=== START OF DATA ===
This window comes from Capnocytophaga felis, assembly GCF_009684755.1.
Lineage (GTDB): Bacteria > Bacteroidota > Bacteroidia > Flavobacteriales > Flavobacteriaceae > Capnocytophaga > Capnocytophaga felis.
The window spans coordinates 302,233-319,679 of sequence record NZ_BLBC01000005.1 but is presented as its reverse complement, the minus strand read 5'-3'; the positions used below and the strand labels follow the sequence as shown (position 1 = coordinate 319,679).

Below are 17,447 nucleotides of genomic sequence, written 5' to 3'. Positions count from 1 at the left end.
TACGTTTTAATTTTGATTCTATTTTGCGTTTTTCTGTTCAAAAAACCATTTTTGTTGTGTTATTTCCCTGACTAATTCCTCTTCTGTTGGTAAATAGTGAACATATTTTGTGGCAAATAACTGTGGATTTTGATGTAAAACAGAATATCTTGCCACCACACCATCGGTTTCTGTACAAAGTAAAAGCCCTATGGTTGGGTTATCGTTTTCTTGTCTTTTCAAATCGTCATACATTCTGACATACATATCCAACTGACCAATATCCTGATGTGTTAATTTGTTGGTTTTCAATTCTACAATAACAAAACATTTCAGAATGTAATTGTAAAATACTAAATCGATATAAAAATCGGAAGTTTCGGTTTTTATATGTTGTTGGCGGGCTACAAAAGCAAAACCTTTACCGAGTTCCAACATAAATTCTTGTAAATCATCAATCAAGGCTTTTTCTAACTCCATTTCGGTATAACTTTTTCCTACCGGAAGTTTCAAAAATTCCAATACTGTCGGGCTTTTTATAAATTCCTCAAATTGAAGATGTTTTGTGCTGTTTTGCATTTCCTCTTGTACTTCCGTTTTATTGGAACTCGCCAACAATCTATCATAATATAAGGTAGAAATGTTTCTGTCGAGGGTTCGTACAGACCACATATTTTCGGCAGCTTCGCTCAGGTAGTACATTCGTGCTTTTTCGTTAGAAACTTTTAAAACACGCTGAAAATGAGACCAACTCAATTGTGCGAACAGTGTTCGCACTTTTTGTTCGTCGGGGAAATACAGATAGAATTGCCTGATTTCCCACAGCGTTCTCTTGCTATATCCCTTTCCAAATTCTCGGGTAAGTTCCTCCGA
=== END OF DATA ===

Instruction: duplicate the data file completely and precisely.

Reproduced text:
This window comes from Capnocytophaga felis, assembly GCF_009684755.1.
Lineage (GTDB): Bacteria > Bacteroidota > Bacteroidia > Flavobacteriales > Flavobacteriaceae > Capnocytophaga > Capnocytophaga felis.
The window spans coordinates 302,233-319,679 of sequence record NZ_BLBC01000005.1 but is presented as its reverse complement, the minus strand read 5'-3'; the positions used below and the strand labels follow the sequence as shown (position 1 = coordinate 319,679).

Below are 17,447 nucleotides of genomic sequence, written 5' to 3'. Positions count from 1 at the left end.
TACGTTTTAATTTTGATTCTATTTTGCGTTTTTCTGTTCAAAAAACCATTTTTGTTGTGTTATTTCCCTGACTAATTCCTCTTCTGTTGGTAAATAGTGAACATATTTTGTGGCAAATAACTGTGGATTTTGATGTAAAACAGAATATCTTGCCACCACACCATCGGTTTCTGTACAAAGTAAAAGCCCTATGGTTGGGTTATCGTTTTCTTGTCTTTTCAAATCGTCATACATTCTGACATACATATCCAACTGACCAATATCCTGATGTGTTAATTTGTTGGTTTTCAATTCTACAATAACAAAACATTTCAGAATGTAATTGTAAAATACTAAATCGATATAAAAATCGGAAGTTTCGGTTTTTATATGTTGTTGGCGGGCTACAAAAGCAAAACCTTTACCGAGTTCCAACATAAATTCTTGTAAATCATCAATCAAGGCTTTTTCTAACTCCATTTCGGTATAACTTTTTCCTACCGGAAGTTTCAAAAATTCCAATACTGTCGGGCTTTTTATAAATTCCTCAAATTGAAGATGTTTTGTGCTGTTTTGCATTTCCTCTTGTACTTCCGTTTTATTGGAACTCGCCAACAATCTATCATAATATAAGGTAGAAATGTTTCTGTCGAGGGTTCGTACAGACCACATATTTTCGGCAGCTTCGCTCAGGTAGTACATTCGTGCTTTTTCGTTAGAAACTTTTAAAACACGCTGAAAATGAGACCAACTCAATTGTGCGAACAGTGTTCGCACTTTTTGTTCGTCGGGGAAATACAGATAGAATTGCCTGATTTCCCACAGCGTTCTCTTGCTATATCCCTTTCCAAATTCTCGGGTAAGTTCCTCCGA